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‘Blood Harmony’ review

  • Theatre, Musicals
  • 2 out of 5 stars
Blood Harmony, Traverse 2022
Photo by Lottie Amor

Time Out says

2 out of 5 stars

Wildly cliched play with songs (by The Staves!) about three fractious sisters

This play with songs promises a lot, most notably music from all sister indie-folk trio The Staves.

But ‘Blood Harmony’ feels much less than the sum of its parts, and though the songs are pretty, they’re not originals. They feel shoehorned into Matthew Bulgo’s text as pleasant interludes rather than adding much to the action.

You can see the connection: The Staves are three sisters and ‘Blood Harmony’ is about three sisters; ‘blood harmony’ is a poetic term for the closeness of sibling voices when they sing together, and the sister characters sing together here. It all sort of fits but I can’t help but feel the prominence of the band’s name oversells how much they have to do with it.

Anyway: ‘Blood Harmony’ follows the sibling trio in the immediate aftermath of their mum’s death. It’s entirely set in the loft of their family home: sweet, nervy youngest Chloe (Eve de Leon Allen) was living there with their mother to the end. Maia (Kashini Misha), an addled fuck-up, is also on hand. And turning up late there’s Anna (Philippa Hogg), the horsey high flying one who has a fancy job somewhere abroad, and has hardly seen her family in recent years and intends to just make a flying visit here.

In its favour, it’s a genuinely heartfelt piece about family, death, estrangement and the need to heal and give each other space. Although the songs don’t specifically comment on the action on stage, they are nice interludes, almost framed like mini music videos as the actors break away from the action to move amount the house in a stylised fashion (choreographed by co-directors Jonnie Riordan and Jess Williams), illuminated by atmospheric, hitherto concealed lighting.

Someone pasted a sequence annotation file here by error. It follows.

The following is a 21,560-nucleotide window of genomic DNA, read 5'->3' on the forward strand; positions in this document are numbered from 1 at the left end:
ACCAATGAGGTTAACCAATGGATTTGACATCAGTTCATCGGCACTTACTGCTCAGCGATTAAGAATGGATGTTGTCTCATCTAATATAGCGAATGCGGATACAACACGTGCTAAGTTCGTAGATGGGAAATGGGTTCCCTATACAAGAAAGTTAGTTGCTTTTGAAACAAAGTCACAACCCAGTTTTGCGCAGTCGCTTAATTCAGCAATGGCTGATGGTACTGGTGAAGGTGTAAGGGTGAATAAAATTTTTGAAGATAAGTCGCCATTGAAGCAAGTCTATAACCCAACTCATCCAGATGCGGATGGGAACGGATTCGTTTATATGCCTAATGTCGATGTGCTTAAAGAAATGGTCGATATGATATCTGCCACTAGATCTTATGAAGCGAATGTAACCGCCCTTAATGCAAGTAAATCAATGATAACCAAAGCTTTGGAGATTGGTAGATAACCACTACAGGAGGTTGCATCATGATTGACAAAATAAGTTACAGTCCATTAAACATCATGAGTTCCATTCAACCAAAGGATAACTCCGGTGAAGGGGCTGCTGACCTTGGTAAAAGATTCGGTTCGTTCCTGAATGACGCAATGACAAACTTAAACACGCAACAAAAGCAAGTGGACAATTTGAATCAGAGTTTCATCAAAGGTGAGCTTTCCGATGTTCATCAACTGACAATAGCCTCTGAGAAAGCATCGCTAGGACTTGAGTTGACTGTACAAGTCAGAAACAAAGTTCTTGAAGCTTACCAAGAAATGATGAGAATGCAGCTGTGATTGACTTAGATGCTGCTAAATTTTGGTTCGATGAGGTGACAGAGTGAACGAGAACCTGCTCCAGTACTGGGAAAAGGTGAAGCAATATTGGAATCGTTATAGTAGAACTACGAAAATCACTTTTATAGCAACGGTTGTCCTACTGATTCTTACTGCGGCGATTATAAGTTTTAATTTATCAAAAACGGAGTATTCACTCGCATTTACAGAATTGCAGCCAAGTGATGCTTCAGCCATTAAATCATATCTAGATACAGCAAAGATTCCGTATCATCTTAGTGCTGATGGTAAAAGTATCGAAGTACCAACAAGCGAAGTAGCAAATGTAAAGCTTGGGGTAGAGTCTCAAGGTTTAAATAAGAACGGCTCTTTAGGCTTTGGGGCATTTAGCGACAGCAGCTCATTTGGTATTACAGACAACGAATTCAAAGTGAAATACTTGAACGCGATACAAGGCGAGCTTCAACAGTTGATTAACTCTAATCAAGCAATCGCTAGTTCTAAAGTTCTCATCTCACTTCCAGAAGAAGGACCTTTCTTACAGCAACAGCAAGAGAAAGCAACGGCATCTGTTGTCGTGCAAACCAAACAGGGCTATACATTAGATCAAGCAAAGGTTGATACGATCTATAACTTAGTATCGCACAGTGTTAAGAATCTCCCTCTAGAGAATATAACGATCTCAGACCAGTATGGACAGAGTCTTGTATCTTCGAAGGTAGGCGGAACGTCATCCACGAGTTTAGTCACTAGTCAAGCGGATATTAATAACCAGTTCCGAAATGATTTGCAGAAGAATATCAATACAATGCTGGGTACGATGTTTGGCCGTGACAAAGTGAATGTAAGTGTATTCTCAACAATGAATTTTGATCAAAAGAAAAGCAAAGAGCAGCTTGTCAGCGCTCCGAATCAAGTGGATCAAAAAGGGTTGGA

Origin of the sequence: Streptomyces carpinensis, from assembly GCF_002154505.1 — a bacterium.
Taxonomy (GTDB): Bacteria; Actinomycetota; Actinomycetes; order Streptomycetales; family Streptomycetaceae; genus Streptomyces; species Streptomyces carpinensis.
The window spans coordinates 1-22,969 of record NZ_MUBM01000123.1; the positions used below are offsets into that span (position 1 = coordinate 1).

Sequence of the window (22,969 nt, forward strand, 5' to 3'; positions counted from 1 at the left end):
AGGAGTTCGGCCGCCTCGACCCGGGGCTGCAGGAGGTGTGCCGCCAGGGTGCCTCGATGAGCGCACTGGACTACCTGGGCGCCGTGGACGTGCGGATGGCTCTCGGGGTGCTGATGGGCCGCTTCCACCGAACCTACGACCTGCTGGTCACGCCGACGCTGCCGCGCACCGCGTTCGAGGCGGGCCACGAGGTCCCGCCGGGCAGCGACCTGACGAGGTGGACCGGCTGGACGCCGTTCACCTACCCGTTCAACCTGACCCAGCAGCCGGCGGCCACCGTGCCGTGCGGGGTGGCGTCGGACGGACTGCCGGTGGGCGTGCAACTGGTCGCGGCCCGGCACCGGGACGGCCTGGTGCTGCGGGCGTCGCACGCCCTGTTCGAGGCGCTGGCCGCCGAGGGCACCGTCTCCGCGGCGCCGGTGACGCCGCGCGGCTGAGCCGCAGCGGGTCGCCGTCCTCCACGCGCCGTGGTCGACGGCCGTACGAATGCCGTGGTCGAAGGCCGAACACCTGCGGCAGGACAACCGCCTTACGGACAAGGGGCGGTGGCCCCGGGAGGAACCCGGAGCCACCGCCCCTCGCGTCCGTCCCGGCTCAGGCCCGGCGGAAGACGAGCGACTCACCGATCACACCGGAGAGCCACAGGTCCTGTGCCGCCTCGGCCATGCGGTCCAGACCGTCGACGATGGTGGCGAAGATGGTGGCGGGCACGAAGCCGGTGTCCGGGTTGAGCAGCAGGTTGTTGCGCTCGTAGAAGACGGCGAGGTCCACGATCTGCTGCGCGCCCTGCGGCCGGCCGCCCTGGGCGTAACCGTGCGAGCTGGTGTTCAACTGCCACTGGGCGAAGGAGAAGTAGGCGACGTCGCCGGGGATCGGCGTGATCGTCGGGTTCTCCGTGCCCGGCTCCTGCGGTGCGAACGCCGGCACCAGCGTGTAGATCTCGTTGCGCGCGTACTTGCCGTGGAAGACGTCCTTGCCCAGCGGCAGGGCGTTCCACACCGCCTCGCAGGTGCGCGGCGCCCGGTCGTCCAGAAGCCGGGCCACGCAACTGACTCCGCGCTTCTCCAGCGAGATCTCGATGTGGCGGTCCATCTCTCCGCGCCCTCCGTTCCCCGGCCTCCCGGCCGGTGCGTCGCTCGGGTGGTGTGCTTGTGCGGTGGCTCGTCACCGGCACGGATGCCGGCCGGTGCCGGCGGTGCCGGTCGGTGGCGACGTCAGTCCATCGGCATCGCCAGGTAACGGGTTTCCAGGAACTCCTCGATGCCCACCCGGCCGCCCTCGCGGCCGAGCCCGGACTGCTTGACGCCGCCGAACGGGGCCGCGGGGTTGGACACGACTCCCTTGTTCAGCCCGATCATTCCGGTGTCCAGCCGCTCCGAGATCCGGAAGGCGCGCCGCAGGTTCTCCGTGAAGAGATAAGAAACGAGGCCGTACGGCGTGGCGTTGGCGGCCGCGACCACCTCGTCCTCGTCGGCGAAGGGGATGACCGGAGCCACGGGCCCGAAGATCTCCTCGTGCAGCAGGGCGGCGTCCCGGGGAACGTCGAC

The trouble is, the story is just reprehensibly flimsy and cliche-ridden. The three sisters are all such clangingly obvious ‘types’ that it’s faintly embarrassing, and the fact they’re all so clearly defined as drastically different to each other makes them feel even less plausible as siblings – most normal families don’t actually have a massive screw up and a massive high flyer in them. I don’t believe men can’t write good female characters, but it seems curious that a male writer decided to write about sisters rather than brothers – I wonder if ‘Blood Harmony’ might have felt more insightful if he’d stuck to his own sex. There’s the sneaky suspicion it fell like this purely as a tie to the music.

Regardless, the central plot is just daft, revolving as it does around the sisters trying to track down their mum’s will, which she hid before her death for reasons I’m still completely baffled by. 

It’s genuinely sweet and bighearted, but neither that nor the sprinkling of Staves songs can detract from the fact ‘Blood Harmony’ is fundamentally uninspired, a well-meaning play mired in cliche.

Andrzej Lukowski
Written by
Andrzej Lukowski


£22, £17 concs. Runs 1hr 30min
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